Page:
Rev. Tom Sorenson, Pastor
June 17, 2012


Let us pray: May the words of my mouth and the meditations of all of our hearts be acceptable in your sight O God, our strength and our redeemer. Amen.

What is the Bible? How are we to use it? What is its authority for us? These are central questions of the Christian faith. For whatever else the Bible may be, it is our book. It contains the foundational story of our faith, the story of Jesus Christ. We study it. We use it in worship. Many Christians call themselves Bible believing Christians. More Christians believe that the Bible is or at least contains the word of God. You have probably heard the Bible used as an answer book for life. Iíve heard preachers ask a question and then say ďLetís see what God says about thatĒ as they turn to some passage in the Bible for an answer. For so many Christians everything in the Bible has to be true because, for them, it comes from God, and the Bibleís primary function is to answer our questions about life and about God.

This morning I want briefly to consider these two understandings of the Bibleóthat everything in it is true and that its primary function is to provide answersóin light of the two Bible passages we just heard. The first of those passages is about King Saul. Saul was the first king of Israel. As the Bible tells the story God had chosen Saul to be king when the people demanded that they have a king, which they hadnít had before. To make a long story short, the prophet Samuel told Saul that God was making him king. Then God got mad at Saul and revoked his appointment as king. Thatís whatís going on in our passage. God takes the kingship away from Saul because Saul disobeyed a directive from God, but we donít hear in the passage this morning what the directive was that Saul had disobeyed.

As the Bible tells the story, the directive that Saul disobeyed was that Saul was to attack a people called the Amalekites. God ordered Saul to attack them and to kill living thing among the Amalekitesómen, women, children, and all the animals. He was to kill their king, named Agag. Saul attacked them alright, but he disobeyed God in that he did kill all the people but he spared the life of king Agag, and he kept some of the better animals for himself rather than kill them. Thatís why in our story Godís prophet Samuel kills king Agag, and itís why Saul gets un-anointed as king and, eventually, David gets anointed in his place.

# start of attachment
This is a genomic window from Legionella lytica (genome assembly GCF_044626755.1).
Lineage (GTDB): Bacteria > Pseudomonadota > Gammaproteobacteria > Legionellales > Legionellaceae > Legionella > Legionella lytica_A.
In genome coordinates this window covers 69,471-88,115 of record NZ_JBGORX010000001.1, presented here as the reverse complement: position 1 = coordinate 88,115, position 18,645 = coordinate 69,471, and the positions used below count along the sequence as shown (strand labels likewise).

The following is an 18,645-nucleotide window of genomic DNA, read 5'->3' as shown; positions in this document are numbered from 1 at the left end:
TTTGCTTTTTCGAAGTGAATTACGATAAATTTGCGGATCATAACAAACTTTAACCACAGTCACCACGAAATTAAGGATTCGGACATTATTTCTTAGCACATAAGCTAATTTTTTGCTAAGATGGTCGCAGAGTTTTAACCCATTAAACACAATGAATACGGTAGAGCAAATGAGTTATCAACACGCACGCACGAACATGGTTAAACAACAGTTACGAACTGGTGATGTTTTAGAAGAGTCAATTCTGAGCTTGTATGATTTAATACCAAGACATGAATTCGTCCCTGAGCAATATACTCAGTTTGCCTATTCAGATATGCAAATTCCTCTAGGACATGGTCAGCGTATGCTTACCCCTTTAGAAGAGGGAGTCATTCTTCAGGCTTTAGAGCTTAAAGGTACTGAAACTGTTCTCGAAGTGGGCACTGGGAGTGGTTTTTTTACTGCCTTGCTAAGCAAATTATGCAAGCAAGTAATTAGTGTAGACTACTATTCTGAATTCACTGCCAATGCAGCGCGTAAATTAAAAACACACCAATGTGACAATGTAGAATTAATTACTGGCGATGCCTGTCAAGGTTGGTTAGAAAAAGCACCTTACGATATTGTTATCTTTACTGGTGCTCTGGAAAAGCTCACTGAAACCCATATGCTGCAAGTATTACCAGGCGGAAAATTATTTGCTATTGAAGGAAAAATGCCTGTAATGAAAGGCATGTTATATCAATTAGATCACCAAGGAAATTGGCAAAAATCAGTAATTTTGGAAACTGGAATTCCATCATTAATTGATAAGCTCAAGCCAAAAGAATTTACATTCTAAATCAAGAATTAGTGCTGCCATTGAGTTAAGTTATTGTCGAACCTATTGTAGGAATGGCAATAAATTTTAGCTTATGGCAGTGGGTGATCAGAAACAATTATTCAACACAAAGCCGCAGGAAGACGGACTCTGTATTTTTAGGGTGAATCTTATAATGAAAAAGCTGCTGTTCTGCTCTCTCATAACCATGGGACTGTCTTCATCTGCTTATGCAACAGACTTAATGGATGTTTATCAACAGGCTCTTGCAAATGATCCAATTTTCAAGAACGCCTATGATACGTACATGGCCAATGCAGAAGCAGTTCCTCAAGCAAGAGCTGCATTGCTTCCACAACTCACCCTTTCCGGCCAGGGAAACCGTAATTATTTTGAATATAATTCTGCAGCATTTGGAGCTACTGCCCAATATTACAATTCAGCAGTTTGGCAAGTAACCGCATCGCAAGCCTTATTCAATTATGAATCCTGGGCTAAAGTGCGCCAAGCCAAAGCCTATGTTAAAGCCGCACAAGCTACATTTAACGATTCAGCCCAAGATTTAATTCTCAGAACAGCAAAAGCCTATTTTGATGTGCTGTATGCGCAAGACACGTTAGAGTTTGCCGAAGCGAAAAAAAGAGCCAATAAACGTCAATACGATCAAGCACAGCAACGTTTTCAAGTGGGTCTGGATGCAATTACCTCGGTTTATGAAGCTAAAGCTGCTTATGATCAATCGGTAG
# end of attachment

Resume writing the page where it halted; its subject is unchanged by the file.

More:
To be perfectly blunt about it, for me that story isnít true. At least itís not true when it says that it was Godís command that one king and one people attack another king and another people and kill every living thing among those people. It isnít true that a true prophet of God would murder anyone, as in this story Samuel murders Agag. It isnít true that God would turn against someone because that person hadnít killed enough people and animals. The God I know and love never would order such a horrible thing, and never did. And I doubt that the God that you know and love ever would do or ever did that either. This story isnít true as fact in what it says about God, and it isnít true as metaphor or myth in what it says about God. In what it says about God this story, which is in the Bible and which is the way the Bible tells the story of the rise of the great king David, simply isnít true.

Then thereís our passage from the Gospel of Mark. In that passage Jesus tells two seed parables and says that they are about the Kingdom of God. In one parable seed grows although the sower of the seed doesnít know how. In the other the tiny seed of a mustard plant grows into a great bush in which birds make their nests, never mind that mustard isnít really like that. Thatís what Jesusí parable says.

Jesus doesnít explain these parables. Jesus almost never explains his parables. They are puzzling. They say things that his audience would know arenít quite true, like the bit about how big the mustard plant gets. Jesusí parables for the most part donít so much provide answers as they pose questions. Jesus left things hanging all the time, and he did it on purpose. Mark tells us in our passage that Jesus taught the people only in parables and that he didnít explain them to the ordinary people like us. He is the one to whom we Christians turn first of all for answers about life and about God, and in his primary teaching device, the parable, he doesnít give us answers. It leaves us wondering and puzzled.